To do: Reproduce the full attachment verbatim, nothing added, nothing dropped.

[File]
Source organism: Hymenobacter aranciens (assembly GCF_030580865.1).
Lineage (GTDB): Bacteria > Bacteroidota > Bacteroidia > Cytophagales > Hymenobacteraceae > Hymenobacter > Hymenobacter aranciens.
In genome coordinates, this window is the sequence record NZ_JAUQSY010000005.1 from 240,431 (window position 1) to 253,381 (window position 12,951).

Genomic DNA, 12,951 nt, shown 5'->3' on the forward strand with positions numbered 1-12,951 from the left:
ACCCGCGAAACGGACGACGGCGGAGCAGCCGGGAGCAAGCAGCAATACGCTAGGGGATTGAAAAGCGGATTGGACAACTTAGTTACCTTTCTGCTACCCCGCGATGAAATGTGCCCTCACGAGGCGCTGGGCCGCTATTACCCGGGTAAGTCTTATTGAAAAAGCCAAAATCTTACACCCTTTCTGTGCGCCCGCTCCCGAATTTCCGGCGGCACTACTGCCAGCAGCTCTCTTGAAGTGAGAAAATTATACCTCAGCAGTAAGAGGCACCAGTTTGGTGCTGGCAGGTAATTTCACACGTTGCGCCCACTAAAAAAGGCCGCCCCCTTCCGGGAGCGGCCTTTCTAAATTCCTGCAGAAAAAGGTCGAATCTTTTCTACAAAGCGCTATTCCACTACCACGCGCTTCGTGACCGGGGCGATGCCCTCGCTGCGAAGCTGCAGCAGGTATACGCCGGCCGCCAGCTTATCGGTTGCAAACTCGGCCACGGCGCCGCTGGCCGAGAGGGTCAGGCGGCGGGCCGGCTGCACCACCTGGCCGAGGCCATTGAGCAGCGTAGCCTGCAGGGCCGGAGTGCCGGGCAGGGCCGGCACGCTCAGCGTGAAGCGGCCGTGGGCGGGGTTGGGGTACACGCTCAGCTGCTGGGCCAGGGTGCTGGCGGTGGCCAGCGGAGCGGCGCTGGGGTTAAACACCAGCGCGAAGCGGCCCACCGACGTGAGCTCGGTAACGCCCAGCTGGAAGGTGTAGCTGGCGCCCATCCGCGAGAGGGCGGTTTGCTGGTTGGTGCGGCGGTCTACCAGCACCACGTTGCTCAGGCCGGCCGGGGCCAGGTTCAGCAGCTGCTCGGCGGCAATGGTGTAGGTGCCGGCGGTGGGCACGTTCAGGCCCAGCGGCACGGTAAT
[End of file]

Source organism: Hymenobacter aranciens (assembly GCF_030580865.1).
Lineage (GTDB): Bacteria > Bacteroidota > Bacteroidia > Cytophagales > Hymenobacteraceae > Hymenobacter > Hymenobacter aranciens.
In genome coordinates, this window is the sequence record NZ_JAUQSY010000005.1 from 240,431 (window position 1) to 253,381 (window position 12,951).

Genomic DNA, 12,951 nt, shown 5'->3' on the forward strand with positions numbered 1-12,951 from the left:
ACCCGCGAAACGGACGACGGCGGAGCAGCCGGGAGCAAGCAGCAATACGCTAGGGGATTGAAAAGCGGATTGGACAACTTAGTTACCTTTCTGCTACCCCGCGATGAAATGTGCCCTCACGAGGCGCTGGGCCGCTATTACCCGGGTAAGTCTTATTGAAAAAGCCAAAATCTTACACCCTTTCTGTGCGCCCGCTCCCGAATTTCCGGCGGCACTACTGCCAGCAGCTCTCTTGAAGTGAGAAAATTATACCTCAGCAGTAAGAGGCACCAGTTTGGTGCTGGCAGGTAATTTCACACGTTGCGCCCACTAAAAAAGGCCGCCCCCTTCCGGGAGCGGCCTTTCTAAATTCCTGCAGAAAAAGGTCGAATCTTTTCTACAAAGCGCTATTCCACTACCACGCGCTTCGTGACCGGGGCGATGCCCTCGCTGCGAAGCTGCAGCAGGTATACGCCGGCCGCCAGCTTATCGGTTGCAAACTCGGCCACGGCGCCGCTGGCCGAGAGGGTCAGGCGGCGGGCCGGCTGCACCACCTGGCCGAGGCCATTGAGCAGCGTAGCCTGCAGGGCCGGAGTGCCGGGCAGGGCCGGCACGCTCAGCGTGAAGCGGCCGTGGGCGGGGTTGGGGTACACGCTCAGCTGCTGGGCCAGGGTGCTGGCGGTGGCCAGCGGAGCGGCGCTGGGGTTAAACACCAGCGCGAAGCGGCCCACCGACGTGAGCTCGGTAACGCCCAGCTGGAAGGTGTAGCTGGCGCCCATCCGCGAGAGGGCGGTTTGCTGGTTGGTGCGGCGGTCTACCAGCACCACGTTGCTCAGGCCGGCCGGGGCCAGGTTCAGCAGCTGCTCGGCGGCAATGGTGTAGGTGCCGGCGGTGGGCACGTTCAGGCCCAGCGGCACGGTAAT